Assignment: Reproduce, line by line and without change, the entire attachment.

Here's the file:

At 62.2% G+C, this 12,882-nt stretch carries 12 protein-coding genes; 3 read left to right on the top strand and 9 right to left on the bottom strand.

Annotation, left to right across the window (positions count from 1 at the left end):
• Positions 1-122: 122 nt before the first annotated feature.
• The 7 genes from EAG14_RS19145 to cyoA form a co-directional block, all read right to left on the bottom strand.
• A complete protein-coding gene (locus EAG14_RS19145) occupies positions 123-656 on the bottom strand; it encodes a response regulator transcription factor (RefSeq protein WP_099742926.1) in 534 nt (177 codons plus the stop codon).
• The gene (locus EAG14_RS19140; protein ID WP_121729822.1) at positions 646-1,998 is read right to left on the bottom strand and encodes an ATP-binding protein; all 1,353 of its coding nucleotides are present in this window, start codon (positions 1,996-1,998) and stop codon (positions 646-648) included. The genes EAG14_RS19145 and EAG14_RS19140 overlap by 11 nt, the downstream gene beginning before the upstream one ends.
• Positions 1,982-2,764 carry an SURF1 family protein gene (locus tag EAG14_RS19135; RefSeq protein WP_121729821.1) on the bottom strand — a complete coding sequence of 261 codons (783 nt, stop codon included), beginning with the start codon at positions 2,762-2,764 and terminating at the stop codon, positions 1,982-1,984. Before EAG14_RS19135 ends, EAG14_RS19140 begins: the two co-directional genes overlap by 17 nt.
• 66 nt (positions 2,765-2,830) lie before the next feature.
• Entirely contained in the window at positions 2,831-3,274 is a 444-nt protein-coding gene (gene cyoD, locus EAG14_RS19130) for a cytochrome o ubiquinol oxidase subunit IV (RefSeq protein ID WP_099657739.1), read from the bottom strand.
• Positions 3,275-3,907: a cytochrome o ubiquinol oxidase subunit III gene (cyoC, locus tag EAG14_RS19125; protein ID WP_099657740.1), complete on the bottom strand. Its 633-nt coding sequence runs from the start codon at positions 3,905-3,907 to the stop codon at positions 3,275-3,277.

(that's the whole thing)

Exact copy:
At 62.2% G+C, this 12,882-nt stretch carries 12 protein-coding genes; 3 read left to right on the top strand and 9 right to left on the bottom strand.

Annotation, left to right across the window (positions count from 1 at the left end):
• Positions 1-122: 122 nt before the first annotated feature.
• The 7 genes from EAG14_RS19145 to cyoA form a co-directional block, all read right to left on the bottom strand.
• A complete protein-coding gene (locus EAG14_RS19145) occupies positions 123-656 on the bottom strand; it encodes a response regulator transcription factor (RefSeq protein WP_099742926.1) in 534 nt (177 codons plus the stop codon).
• The gene (locus EAG14_RS19140; protein ID WP_121729822.1) at positions 646-1,998 is read right to left on the bottom strand and encodes an ATP-binding protein; all 1,353 of its coding nucleotides are present in this window, start codon (positions 1,996-1,998) and stop codon (positions 646-648) included. The genes EAG14_RS19145 and EAG14_RS19140 overlap by 11 nt, the downstream gene beginning before the upstream one ends.
• Positions 1,982-2,764 carry an SURF1 family protein gene (locus tag EAG14_RS19135; RefSeq protein WP_121729821.1) on the bottom strand — a complete coding sequence of 261 codons (783 nt, stop codon included), beginning with the start codon at positions 2,762-2,764 and terminating at the stop codon, positions 1,982-1,984. Before EAG14_RS19135 ends, EAG14_RS19140 begins: the two co-directional genes overlap by 17 nt.
• 66 nt (positions 2,765-2,830) lie before the next feature.
• Entirely contained in the window at positions 2,831-3,274 is a 444-nt protein-coding gene (gene cyoD, locus EAG14_RS19130) for a cytochrome o ubiquinol oxidase subunit IV (RefSeq protein ID WP_099657739.1), read from the bottom strand.
• Positions 3,275-3,907: a cytochrome o ubiquinol oxidase subunit III gene (cyoC, locus tag EAG14_RS19125; protein ID WP_099657740.1), complete on the bottom strand. Its 633-nt coding sequence runs from the start codon at positions 3,905-3,907 to the stop codon at positions 3,275-3,277.